Universal, how about a Paramount Horror Collection next year?

Tim Tucker

Screenwriter
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Tim Tucker
Of course, it couldn't be called that, but here is what could be in it:

Island of Lost Souls
Murders in the Zoo
Supernatural
The Monster and the Girl
The Man in Half Moon Street
The Uninvited


Then there is still The Cat and the Canary, but that one belongs in a Bob Hope set

There are also several Universal Horrors still left in the vault for another collection or two:

The Great Impersonation
The Black Cat
(1941)
Man-Made Monster
The Mad Doctor of Market Street
Night Monster
The Strange Case of Dr. RX
Captive Wild Woman
The Mad Ghoul
The Ghost Catchers
Jungle Woman
Jungle Captive
The Cat Creeps
(1946)
House of Horrors
The Spider Woman Strikes Back


So have I missed any?
 

John Morgan

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For Paramount (maybe a Vol. 2), I would add
THE UNSEEN
DOCTOR CYCLOPS
DOUBLE DOOR
THE WITCHING HOUR
MENACE
THE MAD DOCTOR
AMONG THE LIVING
MURDER BY THE CLOCK

For Universal, I would add
MYSTERY OF MARIA ROGET
SECRET OF THE BLUE ROOM (well, all the "Blue Room" films)
and possibly the CRIME CLUB films.
 

Russell G

Fake Shemp
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I'd probably buy them all.

That statement, "I'd probably buy them all" should be enough to get the ball rolling. I expect "thank yous" from all of you once they are announced next spring.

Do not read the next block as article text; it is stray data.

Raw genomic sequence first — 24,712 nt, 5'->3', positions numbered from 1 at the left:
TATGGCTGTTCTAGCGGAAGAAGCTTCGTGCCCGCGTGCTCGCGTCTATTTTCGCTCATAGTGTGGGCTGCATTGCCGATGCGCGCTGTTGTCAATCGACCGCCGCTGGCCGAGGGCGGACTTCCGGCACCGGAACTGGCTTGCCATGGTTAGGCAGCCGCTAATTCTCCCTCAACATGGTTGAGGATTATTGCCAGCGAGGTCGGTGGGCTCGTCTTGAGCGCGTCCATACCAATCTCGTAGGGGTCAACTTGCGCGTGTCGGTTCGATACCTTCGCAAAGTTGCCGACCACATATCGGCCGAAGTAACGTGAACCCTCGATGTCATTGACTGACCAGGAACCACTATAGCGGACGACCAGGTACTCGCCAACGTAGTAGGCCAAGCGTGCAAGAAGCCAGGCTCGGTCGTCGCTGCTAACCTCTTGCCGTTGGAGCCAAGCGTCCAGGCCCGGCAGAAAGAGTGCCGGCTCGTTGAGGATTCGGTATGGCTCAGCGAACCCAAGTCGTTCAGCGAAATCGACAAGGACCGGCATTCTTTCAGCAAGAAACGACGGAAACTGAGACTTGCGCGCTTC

DavidBC

Second Unit
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Mar 4, 2005
Messages
401
Universal owns "The Old Dark House", do they not?

That one needs to be back in print; it should have been on their recent "Boris Karloff Collection"
 

Patrick McCart

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Isn't "The Old Dark House" technically owned by Sony? I read that the original negative exists (except for reel 1), yet Kino's DVD is from a 16mm source. Columbia bought it decades ago for a remake, but the literary rights somehow were tangled up by Raymond Rohauer.
 

Matt Stieg

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Nov 26, 2003
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I don't think Sony owns it, I think it's still in the hands of the Douris Corporation, the caretakers of Rohauer's collection (and they also share Rohauer's inexplicable behavior towards allowing the prints to be seen...we should have much better versions of Buster Keaton's films available on DVD). The Kino DVD is taken from William Everson's private 16mm print. I don't know if the original negative still exists, but at the very least a superior source does exist (wether it's the negative or just a better print) in the Douris Corporation's archives, as evidenced by the scenes in Brownlow's Universal Horror.
 

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